Let’s face it, some days Canuck Place is not an easy place to be. It is a one-of-a kind melting pot of polarities, a pseudo-reality, an unreal and all-too-real place to be. At once tragic and joyous, normal and utterly surreal. And you choose to come, asking nothing in return.
On behalf of all of the staff: We honour your courage.
And just as we struggle to find some way to keep coming back, after those tough days, blow after devastating blow; we recognize that you struggle too. You grieve too. You carry the burden of those little hearts who have stopped beating all too soon; carry it gently in the palms of your outstretched hands. Isn’t there comfort in knowing that we all struggle together? That other hearts are breaking, and mending too? Doesn’t this make us all feel less alone? For what heart isn’t made more beautiful by a few delicate etchings and deep, collective scars.
Canuck Place is a symphony of great, pulsating hearts beating in unison; our own vibrant chorus of caring and compassion to keep us steady amidst the wildest of storms. And just as the solitary note merges with other solitary notes to become a beautiful melody, this patchwork of willing hearts blends together to become something better than they were by themselves. To become something more. This is the powerful collective force, that spirit of caring and compassion which is the true essence of Canuck Place.
We couldn’t do it without you.
So, how to navigate that fine line between caring too much and caring too little? Between being engulfed by the cumulative layers of unexpressed grief, and the deep honour and heavy burden of being the silent witness to such profound goings-on. You do this brilliantly; with great compassion and dignity. Not perfect, but through your humanity, we see the shimmerings of deep soul.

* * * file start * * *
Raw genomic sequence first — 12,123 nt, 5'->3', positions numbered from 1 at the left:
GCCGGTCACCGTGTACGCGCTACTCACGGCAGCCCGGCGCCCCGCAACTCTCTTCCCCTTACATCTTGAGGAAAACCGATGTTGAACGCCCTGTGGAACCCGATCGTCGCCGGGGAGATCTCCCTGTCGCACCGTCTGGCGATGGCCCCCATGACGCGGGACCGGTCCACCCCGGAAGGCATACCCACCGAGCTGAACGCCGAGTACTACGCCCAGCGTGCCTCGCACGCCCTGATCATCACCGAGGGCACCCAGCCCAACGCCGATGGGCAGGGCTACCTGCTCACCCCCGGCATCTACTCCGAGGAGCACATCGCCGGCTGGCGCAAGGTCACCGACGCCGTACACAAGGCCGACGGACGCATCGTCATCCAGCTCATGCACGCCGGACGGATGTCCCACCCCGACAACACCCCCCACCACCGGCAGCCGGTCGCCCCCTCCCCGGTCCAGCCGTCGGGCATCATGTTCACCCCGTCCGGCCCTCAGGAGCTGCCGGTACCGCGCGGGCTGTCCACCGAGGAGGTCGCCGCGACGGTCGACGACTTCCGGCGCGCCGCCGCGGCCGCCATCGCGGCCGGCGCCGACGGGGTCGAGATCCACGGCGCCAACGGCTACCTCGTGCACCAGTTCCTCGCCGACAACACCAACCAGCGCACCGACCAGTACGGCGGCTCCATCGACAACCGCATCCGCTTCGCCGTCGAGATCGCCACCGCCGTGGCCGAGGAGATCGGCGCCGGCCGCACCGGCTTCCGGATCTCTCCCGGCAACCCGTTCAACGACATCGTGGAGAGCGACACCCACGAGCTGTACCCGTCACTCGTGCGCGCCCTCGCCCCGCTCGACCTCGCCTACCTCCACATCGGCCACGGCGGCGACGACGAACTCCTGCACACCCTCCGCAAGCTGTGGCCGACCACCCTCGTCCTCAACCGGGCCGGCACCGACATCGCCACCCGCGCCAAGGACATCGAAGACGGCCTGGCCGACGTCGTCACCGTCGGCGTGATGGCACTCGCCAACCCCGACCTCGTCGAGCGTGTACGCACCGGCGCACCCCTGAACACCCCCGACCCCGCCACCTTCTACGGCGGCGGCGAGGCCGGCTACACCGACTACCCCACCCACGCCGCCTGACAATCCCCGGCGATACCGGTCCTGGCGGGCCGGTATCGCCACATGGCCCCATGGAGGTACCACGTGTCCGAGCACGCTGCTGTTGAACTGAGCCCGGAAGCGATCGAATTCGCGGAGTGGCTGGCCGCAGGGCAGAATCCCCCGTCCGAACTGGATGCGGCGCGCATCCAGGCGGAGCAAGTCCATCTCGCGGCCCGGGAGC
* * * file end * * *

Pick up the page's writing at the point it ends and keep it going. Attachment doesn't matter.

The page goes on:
Who of us is perfect, really? Within our gloriously muddled humanity, there is a tiny spark of divine inspiration; the desire to rise to our full potential as loving, caring human beings, with the capacity to treat ourselves and others with the reverence and respect we so fully deserve. Within our shared humanity, we recognize ourselves as being in the midst of this sacred spiral of becoming whole.
We are in this together.
Each of us is doing the best we can in each moment. And isn’t this moment all that we really have? And isn’t embracing this moment the path to witnessing and experiencing our full humanity? Our hearts are made stronger by allowing ourselves to be fully human, informed by some primordial wisdom which stems from that deep rooty place, where wild and beautiful things may grow.
It is not in the great and lofty achievements that we discover our full capacity as human beings. It is in the divine simplicity, that purity of intention, a complete and utter willingness to simply show up, be in the moment, and try.
You, who do this beautifully, teach us that this is how we find our way home.
I’ve often thought of Canuck Place as a great apprenticeship in the deeper lessons of life: a divine opportunity to witness ourselves and others with compassionate awareness, to become more than we ever thought ourselves to be, to share, to grow. To stretch the heart as much as we possibly can and merge our intentions with other like-minded hearts in order to build a stronger collective heart. And then, to stand back in awe as we watch the compassionate deeds of each individual beautifying and expanding the collective whole.
If life is a classroom and our purpose on earth is to learn, share, and grow, then the prescribed homework for this advanced course is surely to figure out how to fully realize and embrace the gift that has been granted to each and every one of us; the gift of life.
In your spirit of giving, you are realizing and embracing the gift of life. You are saying thank you to life. In giving, you are honouring your life, the lives of others, and the precious lives of the children and families we serve.
From the bottom of our hearts to yours, the solitary and the collective, in this moment, and every moment, we thank you.